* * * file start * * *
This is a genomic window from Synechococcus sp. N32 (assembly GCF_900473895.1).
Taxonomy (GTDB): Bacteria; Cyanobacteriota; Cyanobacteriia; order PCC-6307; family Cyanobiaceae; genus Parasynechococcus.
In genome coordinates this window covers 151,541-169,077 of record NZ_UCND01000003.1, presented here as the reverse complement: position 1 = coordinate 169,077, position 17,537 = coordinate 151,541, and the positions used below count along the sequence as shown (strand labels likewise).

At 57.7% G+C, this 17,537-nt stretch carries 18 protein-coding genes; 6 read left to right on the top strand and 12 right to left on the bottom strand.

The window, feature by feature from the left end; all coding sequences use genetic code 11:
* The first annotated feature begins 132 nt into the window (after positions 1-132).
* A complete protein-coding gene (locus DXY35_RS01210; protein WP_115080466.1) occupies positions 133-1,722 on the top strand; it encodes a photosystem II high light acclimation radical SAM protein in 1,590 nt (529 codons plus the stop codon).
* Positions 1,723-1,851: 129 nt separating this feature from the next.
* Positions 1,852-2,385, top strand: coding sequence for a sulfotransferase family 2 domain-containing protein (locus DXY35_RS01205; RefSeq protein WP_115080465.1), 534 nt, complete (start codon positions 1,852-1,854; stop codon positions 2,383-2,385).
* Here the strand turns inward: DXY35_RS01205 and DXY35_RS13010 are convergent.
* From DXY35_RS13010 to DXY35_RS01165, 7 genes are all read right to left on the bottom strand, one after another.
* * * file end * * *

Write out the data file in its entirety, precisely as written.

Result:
This is a genomic window from Synechococcus sp. N32 (assembly GCF_900473895.1).
Taxonomy (GTDB): Bacteria; Cyanobacteriota; Cyanobacteriia; order PCC-6307; family Cyanobiaceae; genus Parasynechococcus.
In genome coordinates this window covers 151,541-169,077 of record NZ_UCND01000003.1, presented here as the reverse complement: position 1 = coordinate 169,077, position 17,537 = coordinate 151,541, and the positions used below count along the sequence as shown (strand labels likewise).

At 57.7% G+C, this 17,537-nt stretch carries 18 protein-coding genes; 6 read left to right on the top strand and 12 right to left on the bottom strand.

The window, feature by feature from the left end; all coding sequences use genetic code 11:
* The first annotated feature begins 132 nt into the window (after positions 1-132).
* A complete protein-coding gene (locus DXY35_RS01210; protein WP_115080466.1) occupies positions 133-1,722 on the top strand; it encodes a photosystem II high light acclimation radical SAM protein in 1,590 nt (529 codons plus the stop codon).
* Positions 1,723-1,851: 129 nt separating this feature from the next.
* Positions 1,852-2,385, top strand: coding sequence for a sulfotransferase family 2 domain-containing protein (locus DXY35_RS01205; RefSeq protein WP_115080465.1), 534 nt, complete (start codon positions 1,852-1,854; stop codon positions 2,383-2,385).
* Here the strand turns inward: DXY35_RS01205 and DXY35_RS13010 are convergent.
* From DXY35_RS13010 to DXY35_RS01165, 7 genes are all read right to left on the bottom strand, one after another.